One research team from Germany and Denmark defined the D-factor as “the basic tendency to maximize one’s own utility at the expense of others, accompanied by beliefs that serve as justifications for one’s malevolent behaviors.” The researchers discovered that people who score highly on a single dark trait tend to also score highly on several other dark traits, suggesting that there is a common core of darkness: dark traits are related. The 9 traits of malevolence that one finds in this line of research are: 1. Egoism: 2. Machiavellianism: 3. Moral disengagement: 4. Narcissism: 5. Psychological entitlement: 6. Psychopathy 7. Sadism: 8. Self-interest: 9. Spitefulness. According to my limited observations and the stories I have been hearing over several decades about TPLF and extreme Oromo nationalists, including their militant organizations, it is a justified conclusion that the leaders or their ardent supporters appear to have some of these traits of malevolence or The Dark factor.These traits are sources of evil in the sense of profound immorality, demonic and monstrous acts. In my opinion these people ‘lack an inherent human quality: the capacity for thought, consciousness – conscience’. How can we deal with these traits and create a peaceful and hospitable Ethiopia? Is there any hope?
The spread of asymmetrically exaggerated grievance narratives, and outright false historical assertions made by the TPLF and OLF, that have deadly and potentially genocidal consequences, are not widely known and accordingly much less being refuted based on historical facts and evidence.
Rape, Pillage, Plunder and Mass Destruction
In history we have learnt horrible crimes of humanity in situations of war. Looting by a victorious army during war has been common practice throughout recorded history. Foot soldiers viewed plunder as a way to supplement an often meagre income and transferred wealth became part of the celebration of victory. We have observed this act by the TPLF forces during their five months occupation of the Afar and Amhara territories. Accounts of rape and sexual violence are extremely shocking and numerous to detail and have been used as a weapon of war to inflict lasting physical and psychological damage on women and girls. These acts constitute war crimes, and amount to crimes against humanity. The target groups include children at the age of 12 and to the age of 82. Countless number of men and women have been raped. Some reports indicate nuns and monks have been subjected to sexual violence and it was so widespread, the horrible acts were conducted in the open in front of family members, husbands, and grandparents. In some instances, the victims of rape were shot afterwards. Amnesty International has reported that survivors of TPLF attack in Amhara describe gang rape, looting and physical assaults. ‘Survivors described being raped at gunpoint, robbed, and subjected to physical and verbal assaults by TPLF fighters, who also destroyed and looted medical facilities in the towns and cities. Fourteen of the 16 women Amnesty International interviewed said they were gang raped’. After raping the women, TPLF fighters proceeded to loot their homes. Survivors, many of whom live hand-to-mouth by working in low-paid and informal jobs, running small businesses described fighters stealing food, jewelry, cash, and mobile phones. A mother of three in her 30’s is another survivor who spoke to VOA Amharic Service on the condition of anonymity. She said the fighters who came to her home to attack her accused her of being married to authorities and she said she was raped while her children were watching.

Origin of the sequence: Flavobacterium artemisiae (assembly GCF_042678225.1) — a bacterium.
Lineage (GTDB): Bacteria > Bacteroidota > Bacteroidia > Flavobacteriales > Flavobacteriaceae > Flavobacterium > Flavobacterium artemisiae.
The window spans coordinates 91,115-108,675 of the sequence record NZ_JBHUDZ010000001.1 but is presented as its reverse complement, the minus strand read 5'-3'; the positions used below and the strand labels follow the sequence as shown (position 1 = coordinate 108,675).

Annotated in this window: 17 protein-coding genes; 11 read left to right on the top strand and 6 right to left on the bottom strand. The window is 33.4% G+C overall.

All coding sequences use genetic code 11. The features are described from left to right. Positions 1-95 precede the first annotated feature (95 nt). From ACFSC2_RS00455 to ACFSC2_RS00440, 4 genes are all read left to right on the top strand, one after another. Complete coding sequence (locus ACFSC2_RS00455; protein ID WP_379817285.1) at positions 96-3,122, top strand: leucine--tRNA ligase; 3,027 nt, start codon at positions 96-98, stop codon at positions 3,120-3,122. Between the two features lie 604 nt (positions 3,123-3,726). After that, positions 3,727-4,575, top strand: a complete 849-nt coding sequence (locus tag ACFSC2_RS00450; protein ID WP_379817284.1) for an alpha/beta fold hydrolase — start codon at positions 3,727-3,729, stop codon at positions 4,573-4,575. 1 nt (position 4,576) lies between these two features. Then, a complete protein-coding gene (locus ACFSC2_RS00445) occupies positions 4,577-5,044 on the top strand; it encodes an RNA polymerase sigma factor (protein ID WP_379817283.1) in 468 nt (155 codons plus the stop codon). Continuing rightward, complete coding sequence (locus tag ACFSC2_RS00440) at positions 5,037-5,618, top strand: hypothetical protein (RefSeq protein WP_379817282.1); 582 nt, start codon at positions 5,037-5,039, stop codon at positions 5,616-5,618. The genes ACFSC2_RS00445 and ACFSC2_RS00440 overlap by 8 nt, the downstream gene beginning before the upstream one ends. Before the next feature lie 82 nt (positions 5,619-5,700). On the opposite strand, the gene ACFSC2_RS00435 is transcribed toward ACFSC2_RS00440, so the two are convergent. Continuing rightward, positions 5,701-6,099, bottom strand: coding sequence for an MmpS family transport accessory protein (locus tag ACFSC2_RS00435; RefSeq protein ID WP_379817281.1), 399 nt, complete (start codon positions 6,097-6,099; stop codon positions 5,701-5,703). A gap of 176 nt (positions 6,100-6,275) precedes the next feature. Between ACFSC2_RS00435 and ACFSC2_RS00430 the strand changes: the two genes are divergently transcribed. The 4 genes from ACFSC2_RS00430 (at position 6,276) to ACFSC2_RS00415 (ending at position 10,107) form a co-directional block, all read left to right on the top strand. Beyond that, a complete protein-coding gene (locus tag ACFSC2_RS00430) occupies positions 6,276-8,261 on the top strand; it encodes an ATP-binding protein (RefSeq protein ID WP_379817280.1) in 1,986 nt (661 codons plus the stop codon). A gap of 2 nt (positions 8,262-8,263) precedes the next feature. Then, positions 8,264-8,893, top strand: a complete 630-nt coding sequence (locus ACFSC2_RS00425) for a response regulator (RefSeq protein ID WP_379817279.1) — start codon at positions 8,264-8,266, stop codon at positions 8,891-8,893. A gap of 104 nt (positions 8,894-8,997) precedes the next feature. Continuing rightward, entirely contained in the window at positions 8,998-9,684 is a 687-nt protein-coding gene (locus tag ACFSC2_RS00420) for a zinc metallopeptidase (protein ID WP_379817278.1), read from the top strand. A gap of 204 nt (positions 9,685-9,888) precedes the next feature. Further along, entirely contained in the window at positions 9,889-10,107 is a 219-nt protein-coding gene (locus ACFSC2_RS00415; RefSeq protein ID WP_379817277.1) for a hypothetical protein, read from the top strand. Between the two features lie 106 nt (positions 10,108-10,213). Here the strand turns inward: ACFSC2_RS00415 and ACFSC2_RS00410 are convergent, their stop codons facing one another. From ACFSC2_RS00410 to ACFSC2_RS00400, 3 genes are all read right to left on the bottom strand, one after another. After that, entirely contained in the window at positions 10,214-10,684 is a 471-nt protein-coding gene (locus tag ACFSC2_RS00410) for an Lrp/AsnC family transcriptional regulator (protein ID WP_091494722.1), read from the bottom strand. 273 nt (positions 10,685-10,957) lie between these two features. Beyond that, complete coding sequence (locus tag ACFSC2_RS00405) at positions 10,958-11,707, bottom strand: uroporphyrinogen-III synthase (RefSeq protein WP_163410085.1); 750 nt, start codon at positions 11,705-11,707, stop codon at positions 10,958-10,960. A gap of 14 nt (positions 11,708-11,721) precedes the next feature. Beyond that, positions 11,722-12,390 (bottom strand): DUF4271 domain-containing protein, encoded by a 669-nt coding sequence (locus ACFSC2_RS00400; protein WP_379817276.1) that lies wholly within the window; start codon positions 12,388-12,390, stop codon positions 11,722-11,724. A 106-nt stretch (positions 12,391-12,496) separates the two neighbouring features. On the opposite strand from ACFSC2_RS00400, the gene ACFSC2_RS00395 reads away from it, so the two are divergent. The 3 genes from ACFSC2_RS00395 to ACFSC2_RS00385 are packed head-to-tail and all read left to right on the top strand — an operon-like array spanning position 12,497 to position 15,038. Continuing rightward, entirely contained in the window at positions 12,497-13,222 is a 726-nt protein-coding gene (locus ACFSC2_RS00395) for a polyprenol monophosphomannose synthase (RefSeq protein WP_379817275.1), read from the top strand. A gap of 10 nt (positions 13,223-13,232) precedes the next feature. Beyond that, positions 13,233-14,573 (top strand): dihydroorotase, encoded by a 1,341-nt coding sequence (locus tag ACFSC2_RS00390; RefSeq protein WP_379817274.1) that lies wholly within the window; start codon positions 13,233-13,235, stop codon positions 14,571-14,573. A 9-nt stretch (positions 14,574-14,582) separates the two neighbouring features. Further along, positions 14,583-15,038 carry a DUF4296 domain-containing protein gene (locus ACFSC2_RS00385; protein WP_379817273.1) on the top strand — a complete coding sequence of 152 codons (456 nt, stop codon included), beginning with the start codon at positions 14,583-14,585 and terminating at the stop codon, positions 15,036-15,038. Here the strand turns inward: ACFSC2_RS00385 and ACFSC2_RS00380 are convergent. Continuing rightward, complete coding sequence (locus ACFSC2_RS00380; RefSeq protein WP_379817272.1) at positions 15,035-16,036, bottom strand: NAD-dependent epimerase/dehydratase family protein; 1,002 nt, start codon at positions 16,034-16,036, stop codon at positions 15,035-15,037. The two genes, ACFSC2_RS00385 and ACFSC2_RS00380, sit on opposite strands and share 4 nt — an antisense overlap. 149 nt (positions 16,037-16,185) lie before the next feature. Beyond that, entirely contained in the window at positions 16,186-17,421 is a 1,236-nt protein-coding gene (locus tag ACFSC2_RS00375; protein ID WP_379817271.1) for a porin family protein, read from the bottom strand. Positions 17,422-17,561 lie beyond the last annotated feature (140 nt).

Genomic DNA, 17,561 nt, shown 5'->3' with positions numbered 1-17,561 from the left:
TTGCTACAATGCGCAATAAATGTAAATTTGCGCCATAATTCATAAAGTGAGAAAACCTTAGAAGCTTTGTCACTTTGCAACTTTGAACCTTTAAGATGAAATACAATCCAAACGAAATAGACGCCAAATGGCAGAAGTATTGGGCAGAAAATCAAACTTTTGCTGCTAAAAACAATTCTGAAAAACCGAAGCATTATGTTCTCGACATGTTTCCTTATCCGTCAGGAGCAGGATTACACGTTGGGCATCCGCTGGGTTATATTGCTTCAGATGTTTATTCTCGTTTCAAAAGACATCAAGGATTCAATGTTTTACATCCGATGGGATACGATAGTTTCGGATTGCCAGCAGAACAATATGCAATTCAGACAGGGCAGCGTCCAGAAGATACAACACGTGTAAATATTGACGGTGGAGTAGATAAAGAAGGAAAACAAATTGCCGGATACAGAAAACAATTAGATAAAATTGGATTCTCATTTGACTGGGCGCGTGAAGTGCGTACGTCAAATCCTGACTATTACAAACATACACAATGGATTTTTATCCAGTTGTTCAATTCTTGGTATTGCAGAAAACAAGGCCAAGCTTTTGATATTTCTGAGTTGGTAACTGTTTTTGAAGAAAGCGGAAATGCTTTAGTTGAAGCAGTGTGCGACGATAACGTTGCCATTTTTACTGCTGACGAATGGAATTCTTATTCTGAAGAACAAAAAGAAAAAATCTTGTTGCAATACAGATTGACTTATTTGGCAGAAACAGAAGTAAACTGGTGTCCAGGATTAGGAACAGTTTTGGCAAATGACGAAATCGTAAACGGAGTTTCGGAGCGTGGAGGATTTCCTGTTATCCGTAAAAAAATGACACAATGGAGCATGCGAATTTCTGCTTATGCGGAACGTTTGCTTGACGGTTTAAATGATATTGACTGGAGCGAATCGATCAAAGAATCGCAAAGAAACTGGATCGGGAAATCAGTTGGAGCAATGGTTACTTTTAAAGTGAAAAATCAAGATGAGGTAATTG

It was meant to demoralize the enemy (their women are “dirty” and their men failed to protect). A form of destroying their national identity (getting women pregnant with the children of their enemies). It is a form also of “body horror” as women are tortured and then forced into pregnancy and birth. A form of ethnic cleansing: ” The words of one torturer, quoted from victims’ testimony were: “You will bear a child who will hate you as he will inherit his father’s hates.”
The TPLF forces have looted and pillaged properties of poor farmers and systematically destroyed livestock in retaliation while retreating to its camps in Tigray region. They also destroyed public facilities, schools, and health centers. Plundering and looting properties of the peasants and public utilities were at a mass scale. What was the reason behind dehumanizing verbal assaults and systematically committing large scale looting and destruction of public and private properties? Over six million Afars, Amharas and members of other ethnic groups have been affected in different ways by the inhuman act of the forces of evil. Can these be trusted neighbors in future?
Especially after the current crises, characteristics of distrust and malevolence are, by all accounts, increasingly attributed to the group, which might complicate future collaboration, solidarity, and co-existence. There are many observations and utterances about common behavior of this group of people, which I don’t want to repeat here. They are not too far from the reality. In the introduction of this paper, I mentioned that kind of generalization is wrong. However, where does this stereotype come from? Why? I have no answer at this point. A thorough analysis of cultural psyche might provide us with some knowledge. I suggest my readers to refer to Giselinde Kuipers and Barbara van der Ent (2016) The seriousness of ethnic jokes: Ethnic humor and social change in the Netherlands, 1995–2012
Can anyone estimate the psychological and mental health of the survivors? Who is accountable? Researchers and human rights groups have slowly begun to compile accounts like this, piecing together a troubling picture of cruelty and violence happening inside Amhara region.